When the NCAA announced its rules changes for the 2012 college football season, it was the kickoff adjustments that were creating the most uproar. Now two weeks into the new season, it’s the helmet rule that has coaches, players, and fans questioning its merit.

The NCAA’s new “Helmet Rule” requires a player who loses his helmet during play to leave the game for one play (unless the helmet was removed as the result of a penalty), much like what occurs when a player is injured and cannot leave the field immediately following a play. The player who loses his helmet is also barred from further participation during that play. If he continues to play without the helmet, he will be penalized 15 yards for a personal foul.

No one questions the intent or spirit of the rule. Clearly, the helmet rule was implemented for player safety, but the rule has created some interesting results. The new rule promotes and rewards tackling high since the removal of the headgear will mean that player must leave the field for a play. It also creates a situation where players may be wearing helmets that are fitted improperly. Equipment managers may over-tighten helmets to make sure they stay on defeating the purpose of the helmet.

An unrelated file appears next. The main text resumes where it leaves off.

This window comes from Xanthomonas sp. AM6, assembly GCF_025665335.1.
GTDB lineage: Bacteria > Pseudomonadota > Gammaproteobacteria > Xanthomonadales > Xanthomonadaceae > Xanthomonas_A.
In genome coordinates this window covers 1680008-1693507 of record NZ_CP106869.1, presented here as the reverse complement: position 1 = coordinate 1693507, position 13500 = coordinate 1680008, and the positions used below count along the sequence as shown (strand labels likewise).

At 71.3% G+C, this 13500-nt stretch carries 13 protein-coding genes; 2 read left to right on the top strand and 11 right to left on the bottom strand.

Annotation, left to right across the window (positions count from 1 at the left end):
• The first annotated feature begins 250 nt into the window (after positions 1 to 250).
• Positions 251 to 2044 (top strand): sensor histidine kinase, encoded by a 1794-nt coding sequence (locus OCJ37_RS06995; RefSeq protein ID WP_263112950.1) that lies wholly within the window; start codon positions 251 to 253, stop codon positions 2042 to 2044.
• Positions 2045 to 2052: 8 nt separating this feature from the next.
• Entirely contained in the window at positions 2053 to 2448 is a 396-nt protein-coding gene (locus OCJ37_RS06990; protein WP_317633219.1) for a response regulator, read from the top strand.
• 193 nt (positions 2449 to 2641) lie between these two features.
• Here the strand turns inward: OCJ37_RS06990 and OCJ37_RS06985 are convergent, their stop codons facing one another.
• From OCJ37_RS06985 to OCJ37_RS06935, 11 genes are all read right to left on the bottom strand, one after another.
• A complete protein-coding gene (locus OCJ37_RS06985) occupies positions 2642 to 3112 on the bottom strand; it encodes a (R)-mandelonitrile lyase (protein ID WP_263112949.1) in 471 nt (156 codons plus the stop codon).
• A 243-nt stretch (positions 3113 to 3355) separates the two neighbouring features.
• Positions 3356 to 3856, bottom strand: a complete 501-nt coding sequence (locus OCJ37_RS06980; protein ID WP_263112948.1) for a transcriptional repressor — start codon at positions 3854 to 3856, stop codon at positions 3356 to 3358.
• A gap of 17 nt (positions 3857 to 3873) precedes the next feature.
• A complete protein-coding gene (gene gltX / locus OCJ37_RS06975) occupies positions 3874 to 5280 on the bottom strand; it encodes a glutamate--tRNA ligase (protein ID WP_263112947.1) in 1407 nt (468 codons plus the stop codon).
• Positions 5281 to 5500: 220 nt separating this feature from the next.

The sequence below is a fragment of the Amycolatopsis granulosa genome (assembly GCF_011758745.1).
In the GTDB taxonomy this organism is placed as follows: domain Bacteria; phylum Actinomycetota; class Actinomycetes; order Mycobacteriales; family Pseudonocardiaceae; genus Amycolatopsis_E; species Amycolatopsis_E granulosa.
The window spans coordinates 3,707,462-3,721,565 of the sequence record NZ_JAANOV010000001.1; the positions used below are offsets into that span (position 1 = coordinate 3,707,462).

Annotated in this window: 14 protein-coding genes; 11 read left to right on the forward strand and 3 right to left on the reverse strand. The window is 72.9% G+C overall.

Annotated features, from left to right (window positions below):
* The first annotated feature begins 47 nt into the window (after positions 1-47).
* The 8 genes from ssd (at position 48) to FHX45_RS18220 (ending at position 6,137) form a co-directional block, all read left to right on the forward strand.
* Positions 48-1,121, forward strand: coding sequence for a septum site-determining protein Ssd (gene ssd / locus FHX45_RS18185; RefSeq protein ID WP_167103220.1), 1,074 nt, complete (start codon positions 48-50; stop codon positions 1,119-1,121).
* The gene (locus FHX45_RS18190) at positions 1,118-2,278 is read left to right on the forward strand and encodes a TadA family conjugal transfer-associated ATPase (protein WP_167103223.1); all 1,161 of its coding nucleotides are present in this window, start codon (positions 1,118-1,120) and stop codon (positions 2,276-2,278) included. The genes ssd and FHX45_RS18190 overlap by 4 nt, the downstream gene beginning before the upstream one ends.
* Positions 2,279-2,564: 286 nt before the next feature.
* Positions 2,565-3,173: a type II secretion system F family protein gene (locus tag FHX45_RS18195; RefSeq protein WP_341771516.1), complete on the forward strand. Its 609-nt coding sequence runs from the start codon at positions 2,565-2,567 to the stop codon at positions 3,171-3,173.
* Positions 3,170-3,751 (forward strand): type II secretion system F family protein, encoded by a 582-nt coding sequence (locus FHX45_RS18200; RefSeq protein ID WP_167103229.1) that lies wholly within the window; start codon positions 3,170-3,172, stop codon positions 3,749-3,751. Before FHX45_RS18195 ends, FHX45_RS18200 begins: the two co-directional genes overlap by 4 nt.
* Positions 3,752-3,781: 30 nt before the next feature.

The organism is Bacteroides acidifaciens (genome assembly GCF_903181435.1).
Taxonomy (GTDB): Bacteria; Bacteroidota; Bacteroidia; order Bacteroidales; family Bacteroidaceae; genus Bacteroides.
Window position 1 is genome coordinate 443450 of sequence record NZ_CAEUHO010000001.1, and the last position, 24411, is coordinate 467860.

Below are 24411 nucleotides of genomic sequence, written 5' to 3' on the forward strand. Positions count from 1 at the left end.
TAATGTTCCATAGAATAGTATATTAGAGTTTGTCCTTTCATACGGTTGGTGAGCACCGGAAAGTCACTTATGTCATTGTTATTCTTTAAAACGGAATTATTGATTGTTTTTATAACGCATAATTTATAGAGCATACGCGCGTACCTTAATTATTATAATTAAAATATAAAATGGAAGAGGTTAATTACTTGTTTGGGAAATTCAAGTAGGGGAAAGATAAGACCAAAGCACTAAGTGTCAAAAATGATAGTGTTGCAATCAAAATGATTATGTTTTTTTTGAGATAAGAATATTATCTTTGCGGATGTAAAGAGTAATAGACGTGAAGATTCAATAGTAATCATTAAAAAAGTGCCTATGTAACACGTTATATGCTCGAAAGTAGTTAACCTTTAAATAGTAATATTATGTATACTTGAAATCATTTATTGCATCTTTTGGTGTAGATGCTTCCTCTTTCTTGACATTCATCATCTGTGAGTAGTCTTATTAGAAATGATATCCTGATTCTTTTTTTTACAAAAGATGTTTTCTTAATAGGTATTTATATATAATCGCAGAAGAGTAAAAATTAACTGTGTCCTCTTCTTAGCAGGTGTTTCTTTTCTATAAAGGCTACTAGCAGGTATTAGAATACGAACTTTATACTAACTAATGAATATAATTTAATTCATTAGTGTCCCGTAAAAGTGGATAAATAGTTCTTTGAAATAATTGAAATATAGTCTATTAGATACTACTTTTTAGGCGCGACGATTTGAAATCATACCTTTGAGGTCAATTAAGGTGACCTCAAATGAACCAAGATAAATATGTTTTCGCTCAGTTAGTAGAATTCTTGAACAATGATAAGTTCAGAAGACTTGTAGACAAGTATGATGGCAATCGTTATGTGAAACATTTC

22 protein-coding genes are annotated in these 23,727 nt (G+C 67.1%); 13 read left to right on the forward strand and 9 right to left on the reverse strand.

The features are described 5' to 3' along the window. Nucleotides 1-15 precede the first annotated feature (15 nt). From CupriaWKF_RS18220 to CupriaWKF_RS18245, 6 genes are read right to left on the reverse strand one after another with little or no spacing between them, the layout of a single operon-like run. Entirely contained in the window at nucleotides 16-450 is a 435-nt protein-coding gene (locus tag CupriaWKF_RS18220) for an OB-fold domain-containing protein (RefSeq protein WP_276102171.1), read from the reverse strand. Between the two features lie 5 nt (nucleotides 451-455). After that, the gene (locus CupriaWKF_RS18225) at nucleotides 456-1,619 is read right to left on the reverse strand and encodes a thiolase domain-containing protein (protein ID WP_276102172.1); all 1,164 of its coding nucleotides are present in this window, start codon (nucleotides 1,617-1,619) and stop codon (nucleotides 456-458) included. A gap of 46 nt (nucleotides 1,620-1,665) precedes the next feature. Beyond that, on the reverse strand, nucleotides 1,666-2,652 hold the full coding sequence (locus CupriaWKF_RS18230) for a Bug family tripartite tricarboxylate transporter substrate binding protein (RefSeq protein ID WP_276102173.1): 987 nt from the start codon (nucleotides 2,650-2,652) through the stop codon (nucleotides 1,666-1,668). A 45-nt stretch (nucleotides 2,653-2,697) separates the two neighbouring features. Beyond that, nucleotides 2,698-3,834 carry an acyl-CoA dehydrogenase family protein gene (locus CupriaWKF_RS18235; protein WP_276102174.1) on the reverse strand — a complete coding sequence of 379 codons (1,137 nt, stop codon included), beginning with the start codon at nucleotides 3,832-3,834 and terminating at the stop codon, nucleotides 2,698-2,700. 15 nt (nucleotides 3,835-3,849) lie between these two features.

Fans noted the impact of the rule during Week One in two nationally televised games. Clemson Tigers QB Tajh Boyd lost his helmet three times during their game with Auburn Tigers and his backup, Cole Stoudt, was forced into the game in his place. “I understand the rule, but for us it’s a little bit of a challenge when you run your quarterback, he gets hit and sometimes he gets in some piles, and sometimes helmets find their way from getting off their head,” said Clemson head coach Dabo Swinney.